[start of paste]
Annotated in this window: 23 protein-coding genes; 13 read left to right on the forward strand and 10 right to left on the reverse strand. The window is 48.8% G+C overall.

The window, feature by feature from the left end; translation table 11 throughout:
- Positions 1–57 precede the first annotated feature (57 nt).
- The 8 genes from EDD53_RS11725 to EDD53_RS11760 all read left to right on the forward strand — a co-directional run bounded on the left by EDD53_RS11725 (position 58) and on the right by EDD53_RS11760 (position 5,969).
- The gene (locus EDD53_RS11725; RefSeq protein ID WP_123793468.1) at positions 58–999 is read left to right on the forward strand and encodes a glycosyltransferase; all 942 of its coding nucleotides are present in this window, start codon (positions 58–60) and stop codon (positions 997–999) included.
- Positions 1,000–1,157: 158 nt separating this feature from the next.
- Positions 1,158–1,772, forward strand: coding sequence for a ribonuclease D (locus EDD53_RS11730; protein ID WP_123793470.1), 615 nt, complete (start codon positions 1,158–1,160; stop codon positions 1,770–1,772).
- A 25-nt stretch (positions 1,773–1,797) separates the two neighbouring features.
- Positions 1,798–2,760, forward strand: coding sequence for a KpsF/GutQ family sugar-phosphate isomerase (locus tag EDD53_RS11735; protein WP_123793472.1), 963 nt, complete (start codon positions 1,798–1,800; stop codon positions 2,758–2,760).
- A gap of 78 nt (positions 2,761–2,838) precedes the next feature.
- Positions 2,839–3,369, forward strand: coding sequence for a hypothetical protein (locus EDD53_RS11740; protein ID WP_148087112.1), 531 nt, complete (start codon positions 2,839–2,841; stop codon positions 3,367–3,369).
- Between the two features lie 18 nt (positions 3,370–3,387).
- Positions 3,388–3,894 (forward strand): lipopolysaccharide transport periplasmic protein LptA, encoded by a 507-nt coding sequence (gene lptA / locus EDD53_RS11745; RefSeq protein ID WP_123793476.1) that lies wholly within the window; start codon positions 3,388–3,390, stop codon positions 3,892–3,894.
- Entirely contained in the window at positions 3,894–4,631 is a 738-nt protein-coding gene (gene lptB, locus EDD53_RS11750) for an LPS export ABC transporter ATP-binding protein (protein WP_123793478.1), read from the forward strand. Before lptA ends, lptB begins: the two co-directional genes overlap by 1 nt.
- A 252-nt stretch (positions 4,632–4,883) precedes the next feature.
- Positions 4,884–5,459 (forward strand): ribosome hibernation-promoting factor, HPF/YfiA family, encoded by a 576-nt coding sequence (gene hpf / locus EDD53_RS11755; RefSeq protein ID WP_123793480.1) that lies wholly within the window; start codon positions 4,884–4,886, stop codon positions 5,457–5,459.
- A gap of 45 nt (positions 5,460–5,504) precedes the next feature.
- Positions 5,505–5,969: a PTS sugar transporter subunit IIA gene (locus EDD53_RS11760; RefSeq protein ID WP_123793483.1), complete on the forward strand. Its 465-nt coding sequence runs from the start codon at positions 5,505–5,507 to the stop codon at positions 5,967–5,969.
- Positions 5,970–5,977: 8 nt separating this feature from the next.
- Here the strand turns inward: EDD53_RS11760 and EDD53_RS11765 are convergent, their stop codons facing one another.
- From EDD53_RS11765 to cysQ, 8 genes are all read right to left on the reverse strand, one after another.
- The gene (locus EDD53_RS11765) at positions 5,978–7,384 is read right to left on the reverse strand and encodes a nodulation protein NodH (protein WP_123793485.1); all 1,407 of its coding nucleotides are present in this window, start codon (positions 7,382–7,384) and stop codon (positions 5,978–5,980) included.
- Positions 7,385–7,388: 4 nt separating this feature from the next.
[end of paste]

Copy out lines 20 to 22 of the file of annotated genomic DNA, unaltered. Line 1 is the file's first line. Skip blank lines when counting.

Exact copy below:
- Here the strand turns inward: EDD53_RS11760 and EDD53_RS11765 are convergent, their stop codons facing one another.
- From EDD53_RS11765 to cysQ, 8 genes are all read right to left on the reverse strand, one after another.
- The gene (locus EDD53_RS11765) at positions 5,978–7,384 is read right to left on the reverse strand and encodes a nodulation protein NodH (protein WP_123793485.1); all 1,407 of its coding nucleotides are present in this window, start codon (positions 7,382–7,384) and stop codon (positions 5,978–5,980) included.